I don't have anything against the writers on their site. I've heard from some people who have met them that they are pretty nice guys. That site serves a purpose. Even though I don't get what's so great about the third grade bathroom humor they use, they're doing something right to build such an audience. I just don't really see what they add. Stuff like they did with King makes it that much more difficult for good bloggers to gain credibility. Saying that site and the ones on SB Nation are both blogs is like saying the National Enquirer and Time are both magazines, but blogs are still new enough that a lot of people are willing to lump us all in one group.

Lack of fact checking

Although this is sadly becoming extinct in the MSM these days, a real news organization usually has rigorous standards when it comes to what it can print. That's not the case with blogs. Bloggers don't have to answer to anybody. They can print whatever they want and face no retribution.

A guy named Mike Florio has built a name for himself sometimes making dubious connections with circumstantial evidence and other times just flat making stuff up when it comes to NFL matters. Some of the stuff that appears on his site is just ridiculous. Maybe this goes deeper than bloggers, though. A major network now gives him facetime to spread his garbage. NBC should be ashamed of itself.

Editing

Bloggers usually don't have a staff of editors. You see more grammatical, typographical, and spelling errors on a blog than you'll usually get with MSM sources.

Pay

Most bloggers aren't paid and cannot dedicate their lives fully to studying what they write like reporters can.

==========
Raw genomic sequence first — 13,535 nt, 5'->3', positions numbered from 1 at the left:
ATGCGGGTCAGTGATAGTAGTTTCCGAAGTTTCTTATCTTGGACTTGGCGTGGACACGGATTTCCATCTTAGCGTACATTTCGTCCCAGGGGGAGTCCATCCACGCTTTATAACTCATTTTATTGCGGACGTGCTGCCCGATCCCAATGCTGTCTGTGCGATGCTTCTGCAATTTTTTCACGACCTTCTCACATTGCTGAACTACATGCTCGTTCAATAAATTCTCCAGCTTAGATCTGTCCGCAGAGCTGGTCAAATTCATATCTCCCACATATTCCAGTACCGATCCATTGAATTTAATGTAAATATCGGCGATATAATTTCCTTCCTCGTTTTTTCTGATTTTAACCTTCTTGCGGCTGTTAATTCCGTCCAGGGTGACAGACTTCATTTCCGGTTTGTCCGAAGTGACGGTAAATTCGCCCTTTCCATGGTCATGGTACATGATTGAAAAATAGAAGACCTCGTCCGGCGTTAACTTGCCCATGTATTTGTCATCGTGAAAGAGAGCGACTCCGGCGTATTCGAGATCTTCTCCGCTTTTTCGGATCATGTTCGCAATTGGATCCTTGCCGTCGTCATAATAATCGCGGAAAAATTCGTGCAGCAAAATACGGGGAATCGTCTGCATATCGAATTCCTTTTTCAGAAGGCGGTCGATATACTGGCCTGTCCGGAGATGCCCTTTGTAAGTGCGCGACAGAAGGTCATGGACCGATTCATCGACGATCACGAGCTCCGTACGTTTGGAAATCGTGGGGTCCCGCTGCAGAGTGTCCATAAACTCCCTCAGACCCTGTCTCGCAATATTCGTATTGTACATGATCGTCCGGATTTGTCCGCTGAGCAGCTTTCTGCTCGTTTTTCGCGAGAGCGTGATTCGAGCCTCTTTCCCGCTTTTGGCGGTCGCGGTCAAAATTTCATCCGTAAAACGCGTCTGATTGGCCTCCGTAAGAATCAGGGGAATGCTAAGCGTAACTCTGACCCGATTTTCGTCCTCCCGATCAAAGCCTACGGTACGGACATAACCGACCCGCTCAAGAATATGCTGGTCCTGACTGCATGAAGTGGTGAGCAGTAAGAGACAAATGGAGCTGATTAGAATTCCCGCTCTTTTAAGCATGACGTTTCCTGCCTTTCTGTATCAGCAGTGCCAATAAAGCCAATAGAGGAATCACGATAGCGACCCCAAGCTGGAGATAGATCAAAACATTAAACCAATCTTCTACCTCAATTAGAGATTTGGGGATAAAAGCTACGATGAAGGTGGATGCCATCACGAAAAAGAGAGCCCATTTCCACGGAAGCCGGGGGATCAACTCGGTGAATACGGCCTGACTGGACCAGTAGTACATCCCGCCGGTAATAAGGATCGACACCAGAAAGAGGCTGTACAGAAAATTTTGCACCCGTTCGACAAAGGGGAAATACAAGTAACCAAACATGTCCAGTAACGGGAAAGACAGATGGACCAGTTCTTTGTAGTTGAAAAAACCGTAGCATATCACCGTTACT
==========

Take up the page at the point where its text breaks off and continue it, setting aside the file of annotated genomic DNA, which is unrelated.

Blogging is becoming more accepted these days. Blogs are slowly driving newspapers out of business. In a decade, it's likely the only remaining newspapers will be the really big ones like the New York Times and the Washington Post. There are a lot of reasons for this from cost of production to advertisers moving to blogs for some of the reasons mentioned above to younger readers coming to blogs. I'm not sure that's entirely a good thing. Newspapers bring a lot to the table. If you're going to Gang Green Nation as your only source of Jets news, you may never stumble upon an enlightening article on health care reform that you would in a newspaper. Think of some of the contributions newspapers have made to our society. Without the fact checking, will there ever be more people like Woodword and Berstein with the credibility to draw the nation's attention to a wrong and have people believe it?

It is clear that blogging is becoming more and more mainstream. That's good and bad. It's good on a site like SB Nation, where writers have autonomy. The head honchos here get blogging. They form partnerships with as many MSM companies as possible, but these companies have no input on content. Some MSM companies are trying to make their blogs newspaper lite. Take AOL. They launched their Fanhouse in 2006. It was a great idea. It was like SBN. Regular fans covered their team. It seemed like the company was ahead of the time. That didn't last. It has evolved into an oasis of regular reporters who aren't fans like Jay Mariotti.

Those who do get it like SB Nation and Pete Abraham (before his betrayal) to name two are poised to be the ones dominating the landscape in the future.